Ti Lung plays Wong Yat Chung who's miraculously survived being shot at the hands of rookie cop Sam Mok (Simon Yam) who's one of the many in the police force drawn to the money there is in being corrupted. Solicitor Annie Ma (Maggie Cheung) contacts Wong to head the Internal Revenue as a way of trying to clear out corruption. Recruiting a trigger happy pretty boy (Andy Hui), a Bruce Lee fanatic (Lau Sek-Ming) and Sam Mok as a way of making him pay back, the quartet have their hands full as many of their fellow officers are continually accepting money from powerful gangster Lui Tai Chiu (Waise Lee). The closer they get, the more the bloodshed and violence increases on a personal level.

A movie not overbearing with period detail but nevertheless captures the 1970s well, there's more immediacy in First Shot compared to Powerful Four and Lam gets us far by tapping into the passion for the cause within Ti Lung. A few too broad strokes are present such as when our leads go undercover at a gay nightclub but overall David Lam achieves an entertaining balance of portraying something important and mixing it up with Tony Leung Siu-Hung's intense action directing. In particular Baat Leung-Gaam as the assassin popping up everywhere gets a terrific showcase for the danger needed within such a character. First Shot therefore gets the honorary grade of being good looking, honed Hong Kong action cinema and the BASIC (merely basic) history lesson included isn't at all bad to have taken to heart as well.

First Strike (1996) Directed by: Stanley Tong

First Strike ,or unofficially the 4th installment in the Police Story series, sees Stanley Tong returning as director and co-action choreographer after the excellent Police Story III: Supercop. Featuring a plethora of global locations and plenty of Jackie Chan creativity (the superb ladder fight has outtakes written all over it and right on cue, that appears in the end credits), it's not unexpected that the actual storyelement to the film is weak. Where Police Story III succeeded was in providing even entertainment while First Strike suffers from a dull first half. Second half is sparkling with energy however and most fans should be pleased with this despite it being the worst in the series so far.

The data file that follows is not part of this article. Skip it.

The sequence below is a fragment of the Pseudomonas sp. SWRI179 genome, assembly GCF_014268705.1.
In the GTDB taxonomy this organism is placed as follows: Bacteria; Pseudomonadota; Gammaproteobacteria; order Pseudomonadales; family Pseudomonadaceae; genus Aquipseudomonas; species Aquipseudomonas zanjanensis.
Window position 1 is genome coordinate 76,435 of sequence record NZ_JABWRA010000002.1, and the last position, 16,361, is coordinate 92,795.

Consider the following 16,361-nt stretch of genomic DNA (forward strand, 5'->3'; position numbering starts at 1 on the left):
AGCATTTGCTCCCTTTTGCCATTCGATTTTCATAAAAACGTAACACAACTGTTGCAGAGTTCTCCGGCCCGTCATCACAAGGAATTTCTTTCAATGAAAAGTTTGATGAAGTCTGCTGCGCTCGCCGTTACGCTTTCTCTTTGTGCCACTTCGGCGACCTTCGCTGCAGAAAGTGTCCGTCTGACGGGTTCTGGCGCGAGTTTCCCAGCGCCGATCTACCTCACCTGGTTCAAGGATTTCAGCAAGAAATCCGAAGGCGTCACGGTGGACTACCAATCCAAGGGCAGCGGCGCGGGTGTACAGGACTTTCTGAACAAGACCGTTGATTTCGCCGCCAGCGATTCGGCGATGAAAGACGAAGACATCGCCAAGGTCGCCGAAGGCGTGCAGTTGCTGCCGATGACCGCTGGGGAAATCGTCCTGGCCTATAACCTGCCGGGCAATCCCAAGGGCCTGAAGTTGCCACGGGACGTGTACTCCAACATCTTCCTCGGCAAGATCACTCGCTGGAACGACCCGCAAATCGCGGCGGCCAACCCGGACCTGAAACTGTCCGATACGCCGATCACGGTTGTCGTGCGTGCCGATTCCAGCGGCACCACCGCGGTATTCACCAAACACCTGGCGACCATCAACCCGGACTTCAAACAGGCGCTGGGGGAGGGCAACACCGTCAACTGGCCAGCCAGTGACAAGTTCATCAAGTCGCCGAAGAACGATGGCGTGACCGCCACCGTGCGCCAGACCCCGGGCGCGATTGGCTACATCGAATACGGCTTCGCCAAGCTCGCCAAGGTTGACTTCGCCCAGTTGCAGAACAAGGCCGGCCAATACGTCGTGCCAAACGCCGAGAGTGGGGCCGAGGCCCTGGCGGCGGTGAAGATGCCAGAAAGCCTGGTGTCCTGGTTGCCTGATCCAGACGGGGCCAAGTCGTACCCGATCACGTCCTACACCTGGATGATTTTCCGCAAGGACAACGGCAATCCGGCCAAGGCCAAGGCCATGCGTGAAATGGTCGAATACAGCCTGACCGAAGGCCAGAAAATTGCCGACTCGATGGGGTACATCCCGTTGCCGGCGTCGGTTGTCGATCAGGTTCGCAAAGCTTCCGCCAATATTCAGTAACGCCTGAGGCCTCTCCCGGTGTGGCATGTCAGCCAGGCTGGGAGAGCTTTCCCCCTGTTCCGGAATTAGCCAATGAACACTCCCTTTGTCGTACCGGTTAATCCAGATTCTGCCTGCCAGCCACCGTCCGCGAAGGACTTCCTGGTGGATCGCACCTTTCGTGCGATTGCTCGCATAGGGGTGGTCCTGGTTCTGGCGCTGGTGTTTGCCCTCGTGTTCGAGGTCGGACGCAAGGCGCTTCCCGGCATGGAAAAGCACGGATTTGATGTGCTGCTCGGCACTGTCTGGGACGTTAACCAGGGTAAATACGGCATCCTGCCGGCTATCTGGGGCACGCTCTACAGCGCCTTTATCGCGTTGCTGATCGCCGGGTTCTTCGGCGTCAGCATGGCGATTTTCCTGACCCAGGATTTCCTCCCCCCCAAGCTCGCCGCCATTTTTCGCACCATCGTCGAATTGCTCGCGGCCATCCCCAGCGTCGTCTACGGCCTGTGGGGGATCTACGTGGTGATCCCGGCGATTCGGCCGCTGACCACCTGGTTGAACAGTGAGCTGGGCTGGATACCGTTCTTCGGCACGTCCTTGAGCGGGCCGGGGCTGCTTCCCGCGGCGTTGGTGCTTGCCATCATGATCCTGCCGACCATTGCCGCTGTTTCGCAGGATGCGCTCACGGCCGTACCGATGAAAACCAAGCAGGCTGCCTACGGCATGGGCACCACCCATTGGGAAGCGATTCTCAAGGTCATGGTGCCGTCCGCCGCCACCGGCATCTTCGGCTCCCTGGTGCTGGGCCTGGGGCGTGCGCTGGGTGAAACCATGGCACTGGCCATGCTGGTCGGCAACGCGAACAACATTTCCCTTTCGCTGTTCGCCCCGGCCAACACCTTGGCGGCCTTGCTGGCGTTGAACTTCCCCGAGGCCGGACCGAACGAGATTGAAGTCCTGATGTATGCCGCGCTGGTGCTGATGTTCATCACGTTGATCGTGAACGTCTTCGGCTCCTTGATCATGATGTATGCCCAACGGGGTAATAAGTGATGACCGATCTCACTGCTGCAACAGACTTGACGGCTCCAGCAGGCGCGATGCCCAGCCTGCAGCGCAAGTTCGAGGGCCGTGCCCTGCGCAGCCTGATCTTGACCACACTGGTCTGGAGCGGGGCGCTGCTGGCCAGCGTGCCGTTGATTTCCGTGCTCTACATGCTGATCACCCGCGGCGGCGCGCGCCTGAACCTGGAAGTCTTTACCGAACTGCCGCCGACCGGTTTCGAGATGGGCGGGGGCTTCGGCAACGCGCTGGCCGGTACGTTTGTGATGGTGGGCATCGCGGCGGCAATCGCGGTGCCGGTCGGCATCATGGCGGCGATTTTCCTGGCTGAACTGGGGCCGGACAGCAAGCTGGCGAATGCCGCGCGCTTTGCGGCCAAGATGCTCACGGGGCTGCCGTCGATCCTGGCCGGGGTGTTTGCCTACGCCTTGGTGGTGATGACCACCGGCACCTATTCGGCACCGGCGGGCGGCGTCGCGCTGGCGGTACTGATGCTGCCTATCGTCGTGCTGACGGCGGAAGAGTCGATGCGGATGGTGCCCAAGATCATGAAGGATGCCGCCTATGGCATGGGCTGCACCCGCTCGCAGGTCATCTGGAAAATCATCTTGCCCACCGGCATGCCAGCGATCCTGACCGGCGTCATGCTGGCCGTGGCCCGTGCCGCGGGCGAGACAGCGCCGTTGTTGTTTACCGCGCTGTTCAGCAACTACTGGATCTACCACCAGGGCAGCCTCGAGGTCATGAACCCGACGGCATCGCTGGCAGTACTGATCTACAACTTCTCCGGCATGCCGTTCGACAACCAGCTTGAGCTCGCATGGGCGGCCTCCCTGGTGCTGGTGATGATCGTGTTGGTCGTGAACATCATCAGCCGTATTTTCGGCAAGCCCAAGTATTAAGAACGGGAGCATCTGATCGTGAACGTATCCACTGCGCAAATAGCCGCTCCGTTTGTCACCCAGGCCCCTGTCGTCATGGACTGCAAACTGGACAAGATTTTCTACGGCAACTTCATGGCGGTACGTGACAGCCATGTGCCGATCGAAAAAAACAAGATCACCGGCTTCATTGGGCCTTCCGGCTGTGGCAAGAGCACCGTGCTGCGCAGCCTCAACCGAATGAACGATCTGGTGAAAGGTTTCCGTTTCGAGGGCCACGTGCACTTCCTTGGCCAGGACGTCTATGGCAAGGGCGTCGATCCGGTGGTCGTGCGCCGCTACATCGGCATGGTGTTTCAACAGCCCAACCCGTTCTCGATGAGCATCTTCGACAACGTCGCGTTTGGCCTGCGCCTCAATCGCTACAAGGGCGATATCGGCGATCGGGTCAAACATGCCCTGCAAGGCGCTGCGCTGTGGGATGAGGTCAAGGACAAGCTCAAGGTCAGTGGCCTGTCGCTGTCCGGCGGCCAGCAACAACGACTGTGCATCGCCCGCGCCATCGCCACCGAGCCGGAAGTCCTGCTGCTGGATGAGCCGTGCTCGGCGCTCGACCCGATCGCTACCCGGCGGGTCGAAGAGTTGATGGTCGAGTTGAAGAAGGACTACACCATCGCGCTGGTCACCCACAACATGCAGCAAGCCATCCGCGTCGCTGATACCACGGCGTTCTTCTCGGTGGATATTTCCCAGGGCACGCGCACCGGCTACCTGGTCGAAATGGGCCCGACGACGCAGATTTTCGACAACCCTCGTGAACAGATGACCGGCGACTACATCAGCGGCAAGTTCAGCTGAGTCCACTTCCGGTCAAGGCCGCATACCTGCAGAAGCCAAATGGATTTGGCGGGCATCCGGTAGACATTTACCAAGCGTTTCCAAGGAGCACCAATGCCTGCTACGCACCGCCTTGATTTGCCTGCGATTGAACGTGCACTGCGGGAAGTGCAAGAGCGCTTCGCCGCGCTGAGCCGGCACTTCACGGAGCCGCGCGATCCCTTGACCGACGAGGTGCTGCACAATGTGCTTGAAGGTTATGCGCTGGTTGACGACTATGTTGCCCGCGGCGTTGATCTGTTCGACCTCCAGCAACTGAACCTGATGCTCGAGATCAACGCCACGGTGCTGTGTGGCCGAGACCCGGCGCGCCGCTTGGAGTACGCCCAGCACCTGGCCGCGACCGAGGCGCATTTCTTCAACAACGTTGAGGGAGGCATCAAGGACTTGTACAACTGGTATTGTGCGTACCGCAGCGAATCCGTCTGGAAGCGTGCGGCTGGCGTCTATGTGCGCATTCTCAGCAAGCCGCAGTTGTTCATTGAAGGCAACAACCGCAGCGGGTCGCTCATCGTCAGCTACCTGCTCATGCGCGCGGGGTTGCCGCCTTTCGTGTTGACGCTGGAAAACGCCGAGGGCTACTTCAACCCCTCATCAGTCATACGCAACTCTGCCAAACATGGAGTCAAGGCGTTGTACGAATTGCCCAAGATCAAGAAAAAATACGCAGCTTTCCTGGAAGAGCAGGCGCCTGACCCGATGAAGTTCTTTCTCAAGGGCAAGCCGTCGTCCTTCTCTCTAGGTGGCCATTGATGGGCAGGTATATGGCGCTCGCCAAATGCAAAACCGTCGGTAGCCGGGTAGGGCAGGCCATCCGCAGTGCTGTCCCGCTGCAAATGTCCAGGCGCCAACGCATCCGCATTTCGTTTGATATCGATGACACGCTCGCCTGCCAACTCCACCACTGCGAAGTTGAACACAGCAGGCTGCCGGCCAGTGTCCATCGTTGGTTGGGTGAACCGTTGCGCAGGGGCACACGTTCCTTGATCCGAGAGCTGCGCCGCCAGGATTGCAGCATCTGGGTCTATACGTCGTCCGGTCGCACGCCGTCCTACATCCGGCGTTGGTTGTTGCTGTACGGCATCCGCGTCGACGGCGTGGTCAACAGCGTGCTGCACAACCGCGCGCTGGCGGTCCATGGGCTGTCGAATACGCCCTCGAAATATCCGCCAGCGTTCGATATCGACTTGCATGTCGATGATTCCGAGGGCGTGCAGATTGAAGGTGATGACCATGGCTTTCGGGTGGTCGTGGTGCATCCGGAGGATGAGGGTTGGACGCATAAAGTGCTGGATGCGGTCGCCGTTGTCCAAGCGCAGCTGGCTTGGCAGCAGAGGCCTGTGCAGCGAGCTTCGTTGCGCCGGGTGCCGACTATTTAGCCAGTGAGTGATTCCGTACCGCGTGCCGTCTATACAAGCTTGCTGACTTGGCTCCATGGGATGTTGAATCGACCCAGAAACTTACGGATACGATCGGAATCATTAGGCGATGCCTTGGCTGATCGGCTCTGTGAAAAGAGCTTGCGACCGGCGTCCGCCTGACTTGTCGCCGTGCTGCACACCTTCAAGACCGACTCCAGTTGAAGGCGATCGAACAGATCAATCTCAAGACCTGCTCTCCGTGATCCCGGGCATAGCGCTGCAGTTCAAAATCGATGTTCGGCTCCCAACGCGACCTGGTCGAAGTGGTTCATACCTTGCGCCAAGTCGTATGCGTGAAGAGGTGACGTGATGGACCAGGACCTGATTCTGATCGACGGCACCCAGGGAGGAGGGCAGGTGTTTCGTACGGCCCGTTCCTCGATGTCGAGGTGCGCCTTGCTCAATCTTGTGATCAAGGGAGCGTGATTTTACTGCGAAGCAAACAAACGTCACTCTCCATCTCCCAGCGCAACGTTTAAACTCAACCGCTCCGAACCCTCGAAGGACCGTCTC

First Strike is difficult to own on dvd due to neither version being ideal. It's either cut, dubbed or subtitle less but Mei Ah's original vcd is uncut, has the correct language track (which is a mixture of Cantonese, Mandarin, English and Russian) and English subtitles.

The First Vampire In China (1986) Directed by: Wong Ying

Return Of The Demon director Wong Ying dabbles in vampire territory, with an amusing opening talking of indeed the first vampire in China. Threatening to take over the country along with his hordes of other vampires, luckily there was an earthquake to bury them all. Cut to the early 20th century and the new mayor Alexander Tso (Charlie Cho) arrives with his dopey assistant played by To Siu-Ming to inspect the town, the countryside and to generally wreak havoc with their greed and ignorance. Trying to extract what they think is a jade treasure (but is in fact the jade clothed first vampire), they blow up the burial site where other vampires are laid to rest and it's chaos from there. Master Kent (Sek Kin in the Lam Ching-Ying role) may be able up this mess. By no means a yet to be discovered classic, Wong Ying provides energetic pace throughout, with Charlie Cho and To Siu-Ming being cocks and literally being transformed into ones after being attacked by an re-animated one! Further energy comes via a scene where Shing Fui-On as a hopping vampire is caught in a skipping rope contraption while Hwang Jang-Lee turns up and threatens to marry off the daughter of Kent, in the afterlife. Also with Anthony Tang, Robert Mak, Chor Yuen and Sai Gwa-Paau.

Fist Of Fury 1991 (1991) Directed by: Joh Chung

The Category III rating may have had an impact profit-wise but audience still turned out dependably, making Fist Of Fury 1991 another hit for Stephen Chow. Aside from the very funny reworking's of the classic funeral and "we are not sick men"-scenes from Bruce Lee's Fist Of Fury, this 1991 version bares little resemblance. It's all in the now established nonsense comedy style of Chow's which in this movie still relies on many verbal gags but good doses hilarious universal humour as well. Watch out for a truly disgusting spitting duel between Chow and Kenny Bee, Chow doning the famous Mark gear from A Better Tomorrow and some very funnily staged fight action by Corey Yuen.